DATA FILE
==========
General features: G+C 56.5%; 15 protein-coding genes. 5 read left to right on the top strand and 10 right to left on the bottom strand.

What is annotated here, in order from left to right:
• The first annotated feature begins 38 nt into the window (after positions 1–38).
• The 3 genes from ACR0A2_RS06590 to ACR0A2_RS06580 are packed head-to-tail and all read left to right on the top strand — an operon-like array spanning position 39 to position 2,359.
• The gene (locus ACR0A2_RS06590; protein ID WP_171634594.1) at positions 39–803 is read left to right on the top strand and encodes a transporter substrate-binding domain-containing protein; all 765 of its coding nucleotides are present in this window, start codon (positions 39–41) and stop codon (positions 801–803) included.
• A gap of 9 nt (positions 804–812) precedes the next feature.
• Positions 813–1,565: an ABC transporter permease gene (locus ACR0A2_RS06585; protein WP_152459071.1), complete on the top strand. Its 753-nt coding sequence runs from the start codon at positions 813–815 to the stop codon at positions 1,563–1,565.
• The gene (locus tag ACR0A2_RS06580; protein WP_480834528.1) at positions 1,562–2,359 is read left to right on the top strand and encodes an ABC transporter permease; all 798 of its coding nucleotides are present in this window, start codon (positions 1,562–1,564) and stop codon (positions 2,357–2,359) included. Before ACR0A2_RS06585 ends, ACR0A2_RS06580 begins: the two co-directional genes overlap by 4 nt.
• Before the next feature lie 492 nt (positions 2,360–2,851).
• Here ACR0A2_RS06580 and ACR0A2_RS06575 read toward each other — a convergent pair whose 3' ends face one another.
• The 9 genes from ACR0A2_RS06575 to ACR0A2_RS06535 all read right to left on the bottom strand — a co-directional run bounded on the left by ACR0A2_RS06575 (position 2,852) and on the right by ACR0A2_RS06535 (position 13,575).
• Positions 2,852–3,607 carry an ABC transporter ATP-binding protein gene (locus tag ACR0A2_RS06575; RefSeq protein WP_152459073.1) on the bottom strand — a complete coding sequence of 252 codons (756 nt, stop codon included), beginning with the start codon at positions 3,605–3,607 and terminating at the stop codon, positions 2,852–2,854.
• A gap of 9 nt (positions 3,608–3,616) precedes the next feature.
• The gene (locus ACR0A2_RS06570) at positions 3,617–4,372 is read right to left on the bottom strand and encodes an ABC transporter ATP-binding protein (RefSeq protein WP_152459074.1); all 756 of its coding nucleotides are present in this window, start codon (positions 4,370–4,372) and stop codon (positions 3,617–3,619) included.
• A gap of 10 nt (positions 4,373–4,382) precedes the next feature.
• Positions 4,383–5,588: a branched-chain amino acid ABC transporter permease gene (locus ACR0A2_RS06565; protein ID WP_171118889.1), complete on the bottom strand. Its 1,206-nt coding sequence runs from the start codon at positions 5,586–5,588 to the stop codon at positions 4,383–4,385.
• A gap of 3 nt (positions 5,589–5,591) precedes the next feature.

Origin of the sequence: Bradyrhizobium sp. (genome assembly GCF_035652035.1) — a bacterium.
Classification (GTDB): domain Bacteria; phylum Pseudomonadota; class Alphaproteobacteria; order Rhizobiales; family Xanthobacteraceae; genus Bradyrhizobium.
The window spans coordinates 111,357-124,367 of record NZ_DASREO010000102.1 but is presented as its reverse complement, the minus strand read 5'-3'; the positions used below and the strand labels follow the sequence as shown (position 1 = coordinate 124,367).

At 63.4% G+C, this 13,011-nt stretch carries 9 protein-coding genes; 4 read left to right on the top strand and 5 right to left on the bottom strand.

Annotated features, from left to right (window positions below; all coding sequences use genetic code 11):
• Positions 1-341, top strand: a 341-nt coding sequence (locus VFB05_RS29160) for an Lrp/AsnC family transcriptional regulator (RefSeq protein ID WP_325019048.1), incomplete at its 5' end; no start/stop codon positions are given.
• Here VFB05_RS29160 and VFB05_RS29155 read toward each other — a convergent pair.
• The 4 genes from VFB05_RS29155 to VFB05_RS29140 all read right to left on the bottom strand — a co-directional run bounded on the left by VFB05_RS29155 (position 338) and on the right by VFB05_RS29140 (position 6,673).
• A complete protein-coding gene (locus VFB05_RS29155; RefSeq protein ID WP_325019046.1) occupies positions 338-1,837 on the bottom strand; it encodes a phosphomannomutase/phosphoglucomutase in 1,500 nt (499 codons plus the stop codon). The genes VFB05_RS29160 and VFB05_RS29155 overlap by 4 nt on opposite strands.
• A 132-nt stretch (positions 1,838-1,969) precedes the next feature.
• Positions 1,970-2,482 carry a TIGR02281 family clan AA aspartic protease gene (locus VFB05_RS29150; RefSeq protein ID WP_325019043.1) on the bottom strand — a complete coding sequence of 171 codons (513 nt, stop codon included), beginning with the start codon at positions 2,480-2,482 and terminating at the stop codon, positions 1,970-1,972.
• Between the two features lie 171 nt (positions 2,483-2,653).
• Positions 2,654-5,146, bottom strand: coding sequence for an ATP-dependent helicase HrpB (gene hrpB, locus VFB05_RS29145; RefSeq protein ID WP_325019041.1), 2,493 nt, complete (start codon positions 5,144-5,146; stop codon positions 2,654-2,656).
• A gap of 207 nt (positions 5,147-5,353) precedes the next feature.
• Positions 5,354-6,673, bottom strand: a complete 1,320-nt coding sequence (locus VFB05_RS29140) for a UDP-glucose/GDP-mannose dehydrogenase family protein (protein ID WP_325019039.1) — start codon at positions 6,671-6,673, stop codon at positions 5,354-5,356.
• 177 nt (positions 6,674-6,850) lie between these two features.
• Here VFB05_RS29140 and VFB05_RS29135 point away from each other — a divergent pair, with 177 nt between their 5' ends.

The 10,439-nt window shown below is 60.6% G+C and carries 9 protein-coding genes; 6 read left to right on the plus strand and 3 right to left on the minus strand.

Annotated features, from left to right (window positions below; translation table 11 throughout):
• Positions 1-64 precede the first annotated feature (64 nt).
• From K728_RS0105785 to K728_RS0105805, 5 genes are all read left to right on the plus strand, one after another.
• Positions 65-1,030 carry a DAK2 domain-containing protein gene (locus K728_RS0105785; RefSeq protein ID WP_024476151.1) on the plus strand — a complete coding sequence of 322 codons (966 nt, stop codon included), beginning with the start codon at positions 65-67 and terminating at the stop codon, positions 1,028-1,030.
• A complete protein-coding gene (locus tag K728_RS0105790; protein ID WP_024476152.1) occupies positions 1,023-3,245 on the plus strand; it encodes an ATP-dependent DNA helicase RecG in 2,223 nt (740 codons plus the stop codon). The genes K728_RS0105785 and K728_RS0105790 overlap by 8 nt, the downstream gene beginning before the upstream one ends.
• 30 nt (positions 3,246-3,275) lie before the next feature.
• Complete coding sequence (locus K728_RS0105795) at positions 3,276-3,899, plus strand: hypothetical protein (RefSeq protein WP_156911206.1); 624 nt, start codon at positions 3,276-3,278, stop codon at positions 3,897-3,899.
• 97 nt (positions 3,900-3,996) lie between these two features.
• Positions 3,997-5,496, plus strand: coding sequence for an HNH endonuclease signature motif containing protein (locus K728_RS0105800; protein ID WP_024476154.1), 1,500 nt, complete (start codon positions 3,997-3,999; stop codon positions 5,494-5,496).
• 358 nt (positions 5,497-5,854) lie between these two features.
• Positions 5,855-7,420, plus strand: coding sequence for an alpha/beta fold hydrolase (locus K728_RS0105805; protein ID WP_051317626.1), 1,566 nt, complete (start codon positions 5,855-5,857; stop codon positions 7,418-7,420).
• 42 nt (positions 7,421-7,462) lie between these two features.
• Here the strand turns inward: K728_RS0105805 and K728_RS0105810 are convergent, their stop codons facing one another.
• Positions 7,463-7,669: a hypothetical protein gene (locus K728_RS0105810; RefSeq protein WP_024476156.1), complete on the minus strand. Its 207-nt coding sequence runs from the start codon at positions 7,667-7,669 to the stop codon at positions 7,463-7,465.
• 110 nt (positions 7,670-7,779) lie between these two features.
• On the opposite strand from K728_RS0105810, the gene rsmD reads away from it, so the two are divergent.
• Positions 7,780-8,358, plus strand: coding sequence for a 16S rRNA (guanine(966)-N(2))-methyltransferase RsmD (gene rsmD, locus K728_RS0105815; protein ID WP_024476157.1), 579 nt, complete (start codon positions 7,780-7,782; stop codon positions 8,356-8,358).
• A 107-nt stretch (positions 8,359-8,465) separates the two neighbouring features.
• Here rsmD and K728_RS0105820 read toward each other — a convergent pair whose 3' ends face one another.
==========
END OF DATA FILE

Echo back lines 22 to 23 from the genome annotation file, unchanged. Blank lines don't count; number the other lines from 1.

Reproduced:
Annotated features, from left to right (window positions below; all coding sequences use genetic code 11):
• Positions 1-341, top strand: a 341-nt coding sequence (locus VFB05_RS29160) for an Lrp/AsnC family transcriptional regulator (RefSeq protein ID WP_325019048.1), incomplete at its 5' end; no start/stop codon positions are given.